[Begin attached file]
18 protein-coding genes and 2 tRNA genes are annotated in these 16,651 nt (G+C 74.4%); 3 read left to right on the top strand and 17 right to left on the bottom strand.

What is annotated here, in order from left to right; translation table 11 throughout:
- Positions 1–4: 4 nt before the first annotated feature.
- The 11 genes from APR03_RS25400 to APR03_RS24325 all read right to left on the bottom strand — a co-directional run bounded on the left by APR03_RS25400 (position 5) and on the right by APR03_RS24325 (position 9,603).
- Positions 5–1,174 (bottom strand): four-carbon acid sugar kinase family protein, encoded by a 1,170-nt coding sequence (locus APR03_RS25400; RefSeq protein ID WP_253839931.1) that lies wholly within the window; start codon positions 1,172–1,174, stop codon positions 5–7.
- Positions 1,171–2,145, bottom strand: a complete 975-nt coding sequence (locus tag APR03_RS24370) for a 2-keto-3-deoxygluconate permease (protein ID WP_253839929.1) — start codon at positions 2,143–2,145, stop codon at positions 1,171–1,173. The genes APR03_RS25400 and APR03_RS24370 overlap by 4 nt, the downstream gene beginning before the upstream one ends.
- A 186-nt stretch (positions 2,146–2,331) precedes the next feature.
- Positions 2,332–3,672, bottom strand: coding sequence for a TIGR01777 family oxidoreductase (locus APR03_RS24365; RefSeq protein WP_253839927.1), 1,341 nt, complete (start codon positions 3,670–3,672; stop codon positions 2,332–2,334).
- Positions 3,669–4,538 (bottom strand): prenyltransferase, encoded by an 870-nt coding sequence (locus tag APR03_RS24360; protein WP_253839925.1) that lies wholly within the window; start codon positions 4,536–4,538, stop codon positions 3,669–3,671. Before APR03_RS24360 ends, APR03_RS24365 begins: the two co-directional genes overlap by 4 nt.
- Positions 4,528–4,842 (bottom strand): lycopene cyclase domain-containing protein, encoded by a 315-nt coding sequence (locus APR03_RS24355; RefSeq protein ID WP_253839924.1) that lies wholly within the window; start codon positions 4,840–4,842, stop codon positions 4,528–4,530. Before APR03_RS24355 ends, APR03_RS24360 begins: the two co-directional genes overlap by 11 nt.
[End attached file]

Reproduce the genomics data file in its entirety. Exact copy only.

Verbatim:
18 protein-coding genes and 2 tRNA genes are annotated in these 16,651 nt (G+C 74.4%); 3 read left to right on the top strand and 17 right to left on the bottom strand.

What is annotated here, in order from left to right; translation table 11 throughout:
- Positions 1–4: 4 nt before the first annotated feature.
- The 11 genes from APR03_RS25400 to APR03_RS24325 all read right to left on the bottom strand — a co-directional run bounded on the left by APR03_RS25400 (position 5) and on the right by APR03_RS24325 (position 9,603).
- Positions 5–1,174 (bottom strand): four-carbon acid sugar kinase family protein, encoded by a 1,170-nt coding sequence (locus APR03_RS25400; RefSeq protein ID WP_253839931.1) that lies wholly within the window; start codon positions 1,172–1,174, stop codon positions 5–7.
- Positions 1,171–2,145, bottom strand: a complete 975-nt coding sequence (locus tag APR03_RS24370) for a 2-keto-3-deoxygluconate permease (protein ID WP_253839929.1) — start codon at positions 2,143–2,145, stop codon at positions 1,171–1,173. The genes APR03_RS25400 and APR03_RS24370 overlap by 4 nt, the downstream gene beginning before the upstream one ends.
- A 186-nt stretch (positions 2,146–2,331) precedes the next feature.
- Positions 2,332–3,672, bottom strand: coding sequence for a TIGR01777 family oxidoreductase (locus APR03_RS24365; RefSeq protein WP_253839927.1), 1,341 nt, complete (start codon positions 3,670–3,672; stop codon positions 2,332–2,334).
- Positions 3,669–4,538 (bottom strand): prenyltransferase, encoded by an 870-nt coding sequence (locus tag APR03_RS24360; protein WP_253839925.1) that lies wholly within the window; start codon positions 4,536–4,538, stop codon positions 3,669–3,671. Before APR03_RS24360 ends, APR03_RS24365 begins: the two co-directional genes overlap by 4 nt.
- Positions 4,528–4,842 (bottom strand): lycopene cyclase domain-containing protein, encoded by a 315-nt coding sequence (locus APR03_RS24355; RefSeq protein ID WP_253839924.1) that lies wholly within the window; start codon positions 4,840–4,842, stop codon positions 4,528–4,530. Before APR03_RS24355 ends, APR03_RS24360 begins: the two co-directional genes overlap by 11 nt.